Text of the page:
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About me

I am Senior Lecturer in Linguistics and Applied Language Studies on undergraduate and postgraduate programmes for the School of Humanities in the College of Liberal Arts and Sciences. I have an MA in Natural Sciences from Magdalen College, Oxford, where I was taught genetics by Richard Dawkins, taxonomy by David Mabberley and philosophy of science by Rom Harré. I completed a PhD at University College London-Institute of Education with a thesis entitled 'Metaphor, Metonymy, Language Learning and Translation', under the supervision of Professor David Block and examined by Dr. Graham Low (York). 

I studied Italian Language and Literature at the University of Florence, Italy, and Germanistik and Anglistik at the Heinrich Heine University of Düsseldorf, Germany. I hold a Post-Graduate Certificate in Education (PGCE) from the Institute of Education, London, in Teaching English to Speakers of Other Languages (TESOL), a Certificate in English Phonology from the International Phonetic Association (IPA) and the Post-Graduate Diploma in Linguistics from the University of Westminster. I received an Award of Excellence in Teaching and Learning from the Westminster Exchange in 2008. I am a member of the professional bodies International Association for Cognitive Semiotics (IACS) and Researching and Applying Metaphor (RaAM). I review book proposals for academic publishers and articles for academic journals. These have included The American Journal of SemioticsJournal of Pragmatics and Metaphor and the Social World. I have acted as external examiner for various HE institutions, including Birkbeck and Hertfordshire.

Previous to 2000, at Westminster, I taught Italian and German on BA and MA programmes for the Department of Modern Languages; English for Academic Purposes and Italian on the university-wide language programme, Polylang; and academic literacy on writing courses across the university. I worked in Italy as an arts journalist, translator and press officer for International Daily News and Daily American; in Germany, as a translator, interpreter and language trainer for IBM and Rank Xerox; and in London, as a bilingual lexicographer for Longman Dictionaries and dictionary editor on Routledge French Technical Dictionary (1994) and Routledge German Technical Dictionary (1996). I have extensive experience as an English language teacher in Germany, Italy and the UK.  My experience as a language professional in the commercial world includes work as a language teacher, materials writer, editor, translator, interpreter and lexicographer.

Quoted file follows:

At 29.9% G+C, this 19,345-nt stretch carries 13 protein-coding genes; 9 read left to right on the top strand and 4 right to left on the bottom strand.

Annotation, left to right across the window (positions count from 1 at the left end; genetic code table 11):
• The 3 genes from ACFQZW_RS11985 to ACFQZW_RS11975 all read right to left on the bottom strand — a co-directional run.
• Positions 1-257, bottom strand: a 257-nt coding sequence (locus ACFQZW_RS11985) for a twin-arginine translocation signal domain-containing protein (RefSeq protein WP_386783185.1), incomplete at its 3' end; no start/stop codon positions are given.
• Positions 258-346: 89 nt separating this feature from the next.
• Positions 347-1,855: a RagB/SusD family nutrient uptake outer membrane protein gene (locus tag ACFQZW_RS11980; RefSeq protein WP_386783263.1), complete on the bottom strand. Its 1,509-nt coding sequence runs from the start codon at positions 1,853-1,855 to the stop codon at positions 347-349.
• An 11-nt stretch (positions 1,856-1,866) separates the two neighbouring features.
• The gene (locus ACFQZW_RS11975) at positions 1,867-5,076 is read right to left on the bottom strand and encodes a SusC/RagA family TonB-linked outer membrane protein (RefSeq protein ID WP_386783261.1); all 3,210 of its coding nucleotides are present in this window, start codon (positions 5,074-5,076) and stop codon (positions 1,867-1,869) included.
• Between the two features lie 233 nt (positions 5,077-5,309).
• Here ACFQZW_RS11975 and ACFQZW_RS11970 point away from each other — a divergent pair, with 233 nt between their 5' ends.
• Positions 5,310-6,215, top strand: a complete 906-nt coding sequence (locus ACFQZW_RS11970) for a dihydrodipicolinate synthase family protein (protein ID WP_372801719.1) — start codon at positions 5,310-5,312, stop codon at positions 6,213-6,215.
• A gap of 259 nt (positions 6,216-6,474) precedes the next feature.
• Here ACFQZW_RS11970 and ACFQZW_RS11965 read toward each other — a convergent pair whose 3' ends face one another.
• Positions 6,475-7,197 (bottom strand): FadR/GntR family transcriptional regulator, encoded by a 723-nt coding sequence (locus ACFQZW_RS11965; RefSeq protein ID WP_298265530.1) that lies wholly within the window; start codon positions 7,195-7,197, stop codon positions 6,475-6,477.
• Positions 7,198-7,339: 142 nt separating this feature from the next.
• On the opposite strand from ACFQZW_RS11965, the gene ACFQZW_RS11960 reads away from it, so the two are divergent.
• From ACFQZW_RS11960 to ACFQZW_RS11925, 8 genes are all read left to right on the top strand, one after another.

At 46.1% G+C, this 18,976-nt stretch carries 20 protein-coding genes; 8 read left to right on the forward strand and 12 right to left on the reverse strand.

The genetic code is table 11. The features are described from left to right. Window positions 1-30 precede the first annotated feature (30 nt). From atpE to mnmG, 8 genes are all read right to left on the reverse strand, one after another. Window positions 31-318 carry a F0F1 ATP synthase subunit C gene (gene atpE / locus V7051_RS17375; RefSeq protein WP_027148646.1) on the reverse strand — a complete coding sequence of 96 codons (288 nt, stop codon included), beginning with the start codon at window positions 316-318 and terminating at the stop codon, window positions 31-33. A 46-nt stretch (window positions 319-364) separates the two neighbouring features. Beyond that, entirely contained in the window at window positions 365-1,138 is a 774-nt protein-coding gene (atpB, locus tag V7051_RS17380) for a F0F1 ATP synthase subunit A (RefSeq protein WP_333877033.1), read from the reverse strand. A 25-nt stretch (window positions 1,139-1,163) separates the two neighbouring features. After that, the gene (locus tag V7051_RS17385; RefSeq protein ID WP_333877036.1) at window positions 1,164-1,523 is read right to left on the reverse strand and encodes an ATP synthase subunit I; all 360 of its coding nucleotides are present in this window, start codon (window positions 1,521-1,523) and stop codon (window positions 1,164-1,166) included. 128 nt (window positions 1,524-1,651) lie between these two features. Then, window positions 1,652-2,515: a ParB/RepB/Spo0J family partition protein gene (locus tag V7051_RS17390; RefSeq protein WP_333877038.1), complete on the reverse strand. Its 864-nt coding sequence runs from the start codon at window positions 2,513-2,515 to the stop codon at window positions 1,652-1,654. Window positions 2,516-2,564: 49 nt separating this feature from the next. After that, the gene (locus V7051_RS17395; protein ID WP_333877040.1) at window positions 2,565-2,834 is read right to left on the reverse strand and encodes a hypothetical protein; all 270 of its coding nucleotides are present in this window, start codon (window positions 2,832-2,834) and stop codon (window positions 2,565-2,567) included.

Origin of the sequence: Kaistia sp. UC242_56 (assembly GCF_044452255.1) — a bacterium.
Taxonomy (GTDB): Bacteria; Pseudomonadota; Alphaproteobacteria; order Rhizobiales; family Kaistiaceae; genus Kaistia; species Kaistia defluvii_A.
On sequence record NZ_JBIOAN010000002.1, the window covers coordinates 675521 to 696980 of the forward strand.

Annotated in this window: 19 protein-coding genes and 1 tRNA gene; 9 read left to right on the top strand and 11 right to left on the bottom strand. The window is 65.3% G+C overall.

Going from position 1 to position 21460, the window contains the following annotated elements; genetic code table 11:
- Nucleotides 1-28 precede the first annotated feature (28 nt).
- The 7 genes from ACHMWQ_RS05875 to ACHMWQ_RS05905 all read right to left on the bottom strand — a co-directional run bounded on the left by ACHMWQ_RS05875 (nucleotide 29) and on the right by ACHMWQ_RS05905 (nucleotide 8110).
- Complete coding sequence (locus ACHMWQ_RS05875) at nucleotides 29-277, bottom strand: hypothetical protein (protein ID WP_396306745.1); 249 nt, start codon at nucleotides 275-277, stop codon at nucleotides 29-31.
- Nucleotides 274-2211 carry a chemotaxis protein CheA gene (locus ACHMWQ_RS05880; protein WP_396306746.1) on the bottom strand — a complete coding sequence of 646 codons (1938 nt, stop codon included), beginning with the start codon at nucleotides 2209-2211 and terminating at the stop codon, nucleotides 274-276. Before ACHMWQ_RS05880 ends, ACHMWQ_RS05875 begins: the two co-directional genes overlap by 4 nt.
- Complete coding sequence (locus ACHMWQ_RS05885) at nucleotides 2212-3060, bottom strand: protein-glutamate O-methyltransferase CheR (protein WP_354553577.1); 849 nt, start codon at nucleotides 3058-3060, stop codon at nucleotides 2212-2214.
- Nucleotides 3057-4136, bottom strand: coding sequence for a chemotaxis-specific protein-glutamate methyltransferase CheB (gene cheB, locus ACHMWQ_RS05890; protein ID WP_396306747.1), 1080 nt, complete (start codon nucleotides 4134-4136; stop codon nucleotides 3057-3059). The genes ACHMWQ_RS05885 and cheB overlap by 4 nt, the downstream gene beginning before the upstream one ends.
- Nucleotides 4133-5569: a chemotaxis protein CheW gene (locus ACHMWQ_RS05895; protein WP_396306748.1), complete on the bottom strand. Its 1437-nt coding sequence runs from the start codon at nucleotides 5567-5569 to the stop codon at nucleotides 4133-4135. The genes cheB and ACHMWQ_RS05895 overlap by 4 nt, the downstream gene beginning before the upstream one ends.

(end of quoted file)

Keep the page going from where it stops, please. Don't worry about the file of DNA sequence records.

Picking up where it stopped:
My teaching for the University of Westminster is in the area of language and meaning and covers semiotics, semantics, figurative language and thought, discourse analysis, translation/interpreting studies, cognitive linguistics, multimodality and literary linguistics. I took a Post-Graduate Diploma in linguistics in my own department at Westminster over a three-year period to understand better the learning experience of a student as they progress though their degree. I received an Award of Excellence in Teaching and Learning from Westminster Exchange in 2008 for my innovative approach to teaching and learning.